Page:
3. Hsien-Wang Ou, Possible Bounds on the Earth’s Surface Temperature, Journal of Climate, Vol 14, 2976, 2000.

4. Roberto Rondanelli and Richard Lindzen (2010) Can thin cirrus clouds in the tropics provide a solution to the faint young Sun paradox, Journal Geophys Research Vol 115, D02108

5.  Myhre et al,  New estimates of radiative forcing due to well mixed greenhouse gases, Geophysical Research Letters (1998)

6. S. Bony et al. How well do we understand and evaluate Climate Change Feedback Processes, Journal of Climate, Vol 19, P. 3445, 2006

7. Lovelock, J. E. (1983b), Daisy world—A cybernetic proof of the Gaia hypothesis, CoEvol. Q., Summer, 66 – 72

8. Jones, P.D., Lister, D.H., Osborn, T.J., Harpham, C., Salmon, M. and Morice, C. 2012:  Hemispheric and large-scale land-surface air temperature variations: An extensive revision and an update to 2012.  J. Geophys. Res. 117, D05127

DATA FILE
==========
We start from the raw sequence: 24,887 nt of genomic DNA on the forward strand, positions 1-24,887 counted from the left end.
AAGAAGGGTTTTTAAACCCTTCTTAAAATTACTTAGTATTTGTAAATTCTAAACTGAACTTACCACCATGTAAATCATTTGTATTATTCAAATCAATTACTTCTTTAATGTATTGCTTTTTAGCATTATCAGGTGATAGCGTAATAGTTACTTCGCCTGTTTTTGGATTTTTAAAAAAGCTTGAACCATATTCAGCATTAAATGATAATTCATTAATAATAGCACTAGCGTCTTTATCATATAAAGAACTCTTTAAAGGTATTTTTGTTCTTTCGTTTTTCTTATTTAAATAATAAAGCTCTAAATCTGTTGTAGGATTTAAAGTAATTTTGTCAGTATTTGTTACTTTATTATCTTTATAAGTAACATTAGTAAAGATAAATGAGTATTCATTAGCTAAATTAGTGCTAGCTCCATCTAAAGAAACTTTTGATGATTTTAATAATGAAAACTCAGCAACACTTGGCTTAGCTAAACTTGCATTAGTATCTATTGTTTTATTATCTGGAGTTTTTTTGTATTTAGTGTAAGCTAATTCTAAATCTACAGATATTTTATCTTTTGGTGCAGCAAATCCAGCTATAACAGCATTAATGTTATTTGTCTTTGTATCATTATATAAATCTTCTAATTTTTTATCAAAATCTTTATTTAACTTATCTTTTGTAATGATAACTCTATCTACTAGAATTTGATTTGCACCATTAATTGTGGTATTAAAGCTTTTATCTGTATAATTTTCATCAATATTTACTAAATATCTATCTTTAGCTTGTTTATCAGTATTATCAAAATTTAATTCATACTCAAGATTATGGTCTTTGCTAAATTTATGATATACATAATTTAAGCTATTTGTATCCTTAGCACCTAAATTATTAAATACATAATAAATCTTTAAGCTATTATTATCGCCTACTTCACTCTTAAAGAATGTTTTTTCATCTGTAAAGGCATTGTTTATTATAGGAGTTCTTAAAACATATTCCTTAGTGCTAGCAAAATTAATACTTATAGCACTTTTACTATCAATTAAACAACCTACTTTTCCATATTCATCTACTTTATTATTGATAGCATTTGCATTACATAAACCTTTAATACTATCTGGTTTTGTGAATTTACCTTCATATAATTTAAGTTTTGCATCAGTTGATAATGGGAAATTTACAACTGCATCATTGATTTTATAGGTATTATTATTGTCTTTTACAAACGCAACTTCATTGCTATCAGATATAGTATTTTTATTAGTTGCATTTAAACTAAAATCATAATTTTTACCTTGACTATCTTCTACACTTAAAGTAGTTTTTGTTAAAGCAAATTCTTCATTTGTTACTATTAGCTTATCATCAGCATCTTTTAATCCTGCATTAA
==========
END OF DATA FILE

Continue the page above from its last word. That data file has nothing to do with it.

9.  Rubel, F., and M. Kottek, 2010: Observed and projected climate shifts 1901-2100 depicted by world maps of the Köppen-Geiger climate classification. Meteorol. Z., 19, 135-141

10. H. Schrijver, A. M. S. Gloudemans, C. Frankenberg, and I. Aben, Water vapour total columns from SCIAMACHY spectra in the 2.36µm window, Atmos. Meas. Tech., 2, 561–571, 2009

11. Richard Lindzen, Some uncertainties with respect to water vapor’s role in climate sensitivity. Proceedings NASA workshop on the role of Water Vapor in Climate Processes, 1990.

Postscript: The above paper was submitted to Geophysics Research Letters on April 25th. The editor later rejected it on the grounds that “the work appears to represent an incremental advance in our understanding of a problem that has already received attention in the peer-reviewed literature, and extends its conclusions beyond what is supported by the research methods and results“. You are invited to decide for yourself whether that is true or not.